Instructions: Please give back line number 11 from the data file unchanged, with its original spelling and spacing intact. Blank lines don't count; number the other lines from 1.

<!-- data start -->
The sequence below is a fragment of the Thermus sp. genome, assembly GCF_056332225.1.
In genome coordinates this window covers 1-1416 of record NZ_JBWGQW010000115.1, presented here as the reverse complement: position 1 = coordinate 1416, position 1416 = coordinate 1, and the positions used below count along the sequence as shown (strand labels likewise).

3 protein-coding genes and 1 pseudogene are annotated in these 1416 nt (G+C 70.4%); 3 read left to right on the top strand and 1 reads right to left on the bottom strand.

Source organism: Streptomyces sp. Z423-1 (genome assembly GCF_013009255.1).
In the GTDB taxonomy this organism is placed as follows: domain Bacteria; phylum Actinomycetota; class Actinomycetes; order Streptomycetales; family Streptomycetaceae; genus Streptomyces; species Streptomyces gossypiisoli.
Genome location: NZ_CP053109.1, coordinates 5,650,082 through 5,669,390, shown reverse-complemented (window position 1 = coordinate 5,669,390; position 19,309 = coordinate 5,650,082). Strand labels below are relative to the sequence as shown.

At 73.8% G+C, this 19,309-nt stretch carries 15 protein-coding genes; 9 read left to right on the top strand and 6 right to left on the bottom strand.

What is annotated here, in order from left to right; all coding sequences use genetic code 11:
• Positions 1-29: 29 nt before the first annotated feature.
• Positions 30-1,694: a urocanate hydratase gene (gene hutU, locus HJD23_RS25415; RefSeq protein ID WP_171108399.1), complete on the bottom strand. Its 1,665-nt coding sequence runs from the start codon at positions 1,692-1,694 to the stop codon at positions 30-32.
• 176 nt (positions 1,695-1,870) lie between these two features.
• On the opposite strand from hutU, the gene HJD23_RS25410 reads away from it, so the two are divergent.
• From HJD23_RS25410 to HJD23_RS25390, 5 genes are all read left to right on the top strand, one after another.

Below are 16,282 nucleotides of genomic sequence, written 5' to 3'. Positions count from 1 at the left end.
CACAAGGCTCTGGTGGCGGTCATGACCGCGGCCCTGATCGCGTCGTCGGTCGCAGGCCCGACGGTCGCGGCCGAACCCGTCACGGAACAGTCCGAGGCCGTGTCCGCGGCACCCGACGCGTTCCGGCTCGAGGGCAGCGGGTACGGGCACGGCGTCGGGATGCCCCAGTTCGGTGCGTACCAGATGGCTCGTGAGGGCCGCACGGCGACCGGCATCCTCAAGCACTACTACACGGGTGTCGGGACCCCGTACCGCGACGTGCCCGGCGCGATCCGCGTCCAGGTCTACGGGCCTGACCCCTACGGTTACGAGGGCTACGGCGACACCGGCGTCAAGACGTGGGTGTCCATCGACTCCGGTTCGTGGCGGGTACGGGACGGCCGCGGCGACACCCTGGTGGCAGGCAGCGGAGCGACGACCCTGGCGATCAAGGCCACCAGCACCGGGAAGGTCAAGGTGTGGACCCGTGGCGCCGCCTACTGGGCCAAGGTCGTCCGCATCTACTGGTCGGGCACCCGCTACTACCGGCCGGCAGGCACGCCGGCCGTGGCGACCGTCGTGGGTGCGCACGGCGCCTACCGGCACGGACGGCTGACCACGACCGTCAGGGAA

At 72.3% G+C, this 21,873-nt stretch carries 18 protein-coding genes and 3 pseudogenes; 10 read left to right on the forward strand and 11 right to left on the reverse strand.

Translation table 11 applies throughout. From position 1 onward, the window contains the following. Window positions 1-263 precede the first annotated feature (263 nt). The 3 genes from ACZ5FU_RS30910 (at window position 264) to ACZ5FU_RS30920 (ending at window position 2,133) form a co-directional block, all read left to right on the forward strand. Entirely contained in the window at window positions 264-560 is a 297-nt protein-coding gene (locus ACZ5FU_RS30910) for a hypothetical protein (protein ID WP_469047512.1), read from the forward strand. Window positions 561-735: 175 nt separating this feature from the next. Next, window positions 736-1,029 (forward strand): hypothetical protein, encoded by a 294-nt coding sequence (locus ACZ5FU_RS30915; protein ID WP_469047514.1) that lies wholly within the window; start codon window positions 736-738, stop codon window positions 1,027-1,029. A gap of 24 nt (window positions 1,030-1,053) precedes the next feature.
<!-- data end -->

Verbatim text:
• 176 nt (positions 1,695-1,870) lie between these two features.